In addition to the ­legal requirements of a new destination are the practical ones. What charts are most ­accurate for the area, if any? We usually have at least two chart sources for any region. Often enough there are discrepancies between them, a reminder that the burden lies ultimately on piloting skills. When we were in Madagascar, a cruiser lost his boat on a charted reef. One chart showed a submerged reef, while the other showed a visible reef. He didn’t see the reef and assumed that the second chart, the one he was using, was wrong.

When a country doesn’t have resources to update charts or aids to navigation (something to which research should alert you), proceeding with exceptional caution and conservative choices is good seamanship.

The realities of the pandemic have added an additional layer to destination research. Still, the route we hoped for two years ago looks a lot like the one that might pan out for 2022—an unexpected delight. We know this only through careful, near-constant monitoring of updates on border closures. They’ve given us a feel for the tenor of decision-­making in individual countries to provide realistic grounding for the uncertainty of forward-­gazing in uncertain times.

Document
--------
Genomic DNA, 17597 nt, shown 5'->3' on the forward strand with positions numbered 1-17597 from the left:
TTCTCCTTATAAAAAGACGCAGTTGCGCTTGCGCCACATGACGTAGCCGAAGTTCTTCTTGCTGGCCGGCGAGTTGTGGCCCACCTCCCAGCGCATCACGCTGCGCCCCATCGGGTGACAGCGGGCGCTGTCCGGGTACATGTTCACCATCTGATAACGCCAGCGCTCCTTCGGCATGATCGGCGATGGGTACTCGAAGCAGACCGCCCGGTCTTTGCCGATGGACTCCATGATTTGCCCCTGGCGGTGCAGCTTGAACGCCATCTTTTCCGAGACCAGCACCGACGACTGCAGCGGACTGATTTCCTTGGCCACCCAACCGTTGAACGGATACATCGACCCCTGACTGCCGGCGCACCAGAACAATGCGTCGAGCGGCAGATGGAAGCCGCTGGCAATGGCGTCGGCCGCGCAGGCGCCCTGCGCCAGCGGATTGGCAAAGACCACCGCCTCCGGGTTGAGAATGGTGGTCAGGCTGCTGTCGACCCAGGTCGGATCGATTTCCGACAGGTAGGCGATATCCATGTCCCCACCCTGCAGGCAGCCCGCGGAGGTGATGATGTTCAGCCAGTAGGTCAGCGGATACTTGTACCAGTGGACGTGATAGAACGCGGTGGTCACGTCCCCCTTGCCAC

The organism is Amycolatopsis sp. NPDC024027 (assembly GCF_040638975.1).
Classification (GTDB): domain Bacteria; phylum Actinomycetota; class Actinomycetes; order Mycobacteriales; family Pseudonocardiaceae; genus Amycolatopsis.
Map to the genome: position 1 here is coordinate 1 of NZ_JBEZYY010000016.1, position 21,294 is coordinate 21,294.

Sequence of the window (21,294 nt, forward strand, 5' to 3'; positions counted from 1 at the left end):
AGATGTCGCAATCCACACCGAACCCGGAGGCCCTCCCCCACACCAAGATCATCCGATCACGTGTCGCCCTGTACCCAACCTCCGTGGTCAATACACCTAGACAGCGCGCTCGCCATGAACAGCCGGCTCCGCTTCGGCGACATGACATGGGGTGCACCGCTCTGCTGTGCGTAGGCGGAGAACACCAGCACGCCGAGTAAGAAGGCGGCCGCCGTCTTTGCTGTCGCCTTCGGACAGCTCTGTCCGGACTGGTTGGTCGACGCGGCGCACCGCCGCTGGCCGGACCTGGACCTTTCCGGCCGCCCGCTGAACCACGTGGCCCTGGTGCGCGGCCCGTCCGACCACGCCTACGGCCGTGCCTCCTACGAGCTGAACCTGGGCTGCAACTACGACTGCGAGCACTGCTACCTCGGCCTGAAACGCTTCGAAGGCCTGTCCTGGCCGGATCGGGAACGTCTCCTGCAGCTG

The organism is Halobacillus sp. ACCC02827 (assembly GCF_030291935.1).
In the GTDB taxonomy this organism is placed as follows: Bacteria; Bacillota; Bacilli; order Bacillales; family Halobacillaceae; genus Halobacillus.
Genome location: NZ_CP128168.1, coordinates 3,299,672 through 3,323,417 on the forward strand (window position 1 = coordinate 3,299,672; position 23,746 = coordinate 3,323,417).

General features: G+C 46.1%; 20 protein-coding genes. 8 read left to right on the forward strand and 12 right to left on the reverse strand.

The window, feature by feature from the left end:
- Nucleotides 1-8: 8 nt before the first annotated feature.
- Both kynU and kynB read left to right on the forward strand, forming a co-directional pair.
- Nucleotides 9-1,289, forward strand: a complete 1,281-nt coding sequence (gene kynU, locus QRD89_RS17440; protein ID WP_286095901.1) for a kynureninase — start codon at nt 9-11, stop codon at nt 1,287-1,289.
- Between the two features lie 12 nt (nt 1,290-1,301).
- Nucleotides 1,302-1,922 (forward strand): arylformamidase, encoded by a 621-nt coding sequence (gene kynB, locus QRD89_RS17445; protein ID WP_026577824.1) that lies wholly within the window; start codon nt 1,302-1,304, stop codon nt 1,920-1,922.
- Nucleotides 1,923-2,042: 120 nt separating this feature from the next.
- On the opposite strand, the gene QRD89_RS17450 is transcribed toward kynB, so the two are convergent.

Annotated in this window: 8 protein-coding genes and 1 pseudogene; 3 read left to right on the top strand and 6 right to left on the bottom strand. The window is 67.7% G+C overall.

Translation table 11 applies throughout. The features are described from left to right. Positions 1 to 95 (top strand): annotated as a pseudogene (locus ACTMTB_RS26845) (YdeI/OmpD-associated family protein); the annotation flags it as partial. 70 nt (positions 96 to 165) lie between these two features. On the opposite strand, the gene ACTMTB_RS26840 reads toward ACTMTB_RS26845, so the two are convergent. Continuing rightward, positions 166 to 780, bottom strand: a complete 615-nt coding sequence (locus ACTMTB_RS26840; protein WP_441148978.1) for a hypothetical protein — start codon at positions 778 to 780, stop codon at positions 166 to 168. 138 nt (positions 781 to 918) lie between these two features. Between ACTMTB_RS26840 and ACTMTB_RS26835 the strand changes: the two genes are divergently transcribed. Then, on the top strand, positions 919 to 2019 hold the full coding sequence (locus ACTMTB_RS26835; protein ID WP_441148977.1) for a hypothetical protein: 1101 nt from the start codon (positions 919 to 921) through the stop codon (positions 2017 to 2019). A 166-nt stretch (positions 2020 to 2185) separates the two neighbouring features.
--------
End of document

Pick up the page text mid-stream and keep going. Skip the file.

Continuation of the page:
The passage to the Marquesas and beyond excites us so much, in part, because it’s not just one extended passage, but the promise of several extended voyages as well. And shaking out the cobwebs during the planning process reminds us of a core characteristic of cruising that’s one of the reasons we love it so much: The opportunities to continue learning, and to improve our basis for understanding the dynamics of the world around us, are ever greater and more rewarding.